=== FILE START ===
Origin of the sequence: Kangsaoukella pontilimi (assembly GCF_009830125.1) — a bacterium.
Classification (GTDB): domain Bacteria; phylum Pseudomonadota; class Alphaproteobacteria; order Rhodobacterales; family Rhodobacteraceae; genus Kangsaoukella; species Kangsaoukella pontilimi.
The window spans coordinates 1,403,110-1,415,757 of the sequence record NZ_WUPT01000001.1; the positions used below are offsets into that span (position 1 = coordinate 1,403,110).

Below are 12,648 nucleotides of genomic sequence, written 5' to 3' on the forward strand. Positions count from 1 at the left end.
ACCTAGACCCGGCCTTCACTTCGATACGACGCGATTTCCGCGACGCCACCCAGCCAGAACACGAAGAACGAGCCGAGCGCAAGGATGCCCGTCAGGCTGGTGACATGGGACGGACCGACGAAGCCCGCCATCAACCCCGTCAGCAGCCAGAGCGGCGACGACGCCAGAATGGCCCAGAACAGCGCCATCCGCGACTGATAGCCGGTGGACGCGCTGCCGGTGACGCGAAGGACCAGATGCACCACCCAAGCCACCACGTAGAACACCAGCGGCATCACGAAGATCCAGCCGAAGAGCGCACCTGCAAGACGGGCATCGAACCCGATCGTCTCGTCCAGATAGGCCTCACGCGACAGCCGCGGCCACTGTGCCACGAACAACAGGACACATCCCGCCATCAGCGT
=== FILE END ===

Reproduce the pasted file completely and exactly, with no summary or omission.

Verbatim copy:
Origin of the sequence: Kangsaoukella pontilimi (assembly GCF_009830125.1) — a bacterium.
Classification (GTDB): domain Bacteria; phylum Pseudomonadota; class Alphaproteobacteria; order Rhodobacterales; family Rhodobacteraceae; genus Kangsaoukella; species Kangsaoukella pontilimi.
The window spans coordinates 1,403,110-1,415,757 of the sequence record NZ_WUPT01000001.1; the positions used below are offsets into that span (position 1 = coordinate 1,403,110).

Below are 12,648 nucleotides of genomic sequence, written 5' to 3' on the forward strand. Positions count from 1 at the left end.
ACCTAGACCCGGCCTTCACTTCGATACGACGCGATTTCCGCGACGCCACCCAGCCAGAACACGAAGAACGAGCCGAGCGCAAGGATGCCCGTCAGGCTGGTGACATGGGACGGACCGACGAAGCCCGCCATCAACCCCGTCAGCAGCCAGAGCGGCGACGACGCCAGAATGGCCCAGAACAGCGCCATCCGCGACTGATAGCCGGTGGACGCGCTGCCGGTGACGCGAAGGACCAGATGCACCACCCAAGCCACCACGTAGAACACCAGCGGCATCACGAAGATCCAGCCGAAGAGCGCACCTGCAAGACGGGCATCGAACCCGATCGTCTCGTCCAGATAGGCCTCACGCGACAGCCGCGGCCACTGTGCCACGAACAACAGGACACATCCCGCCATCAGCGT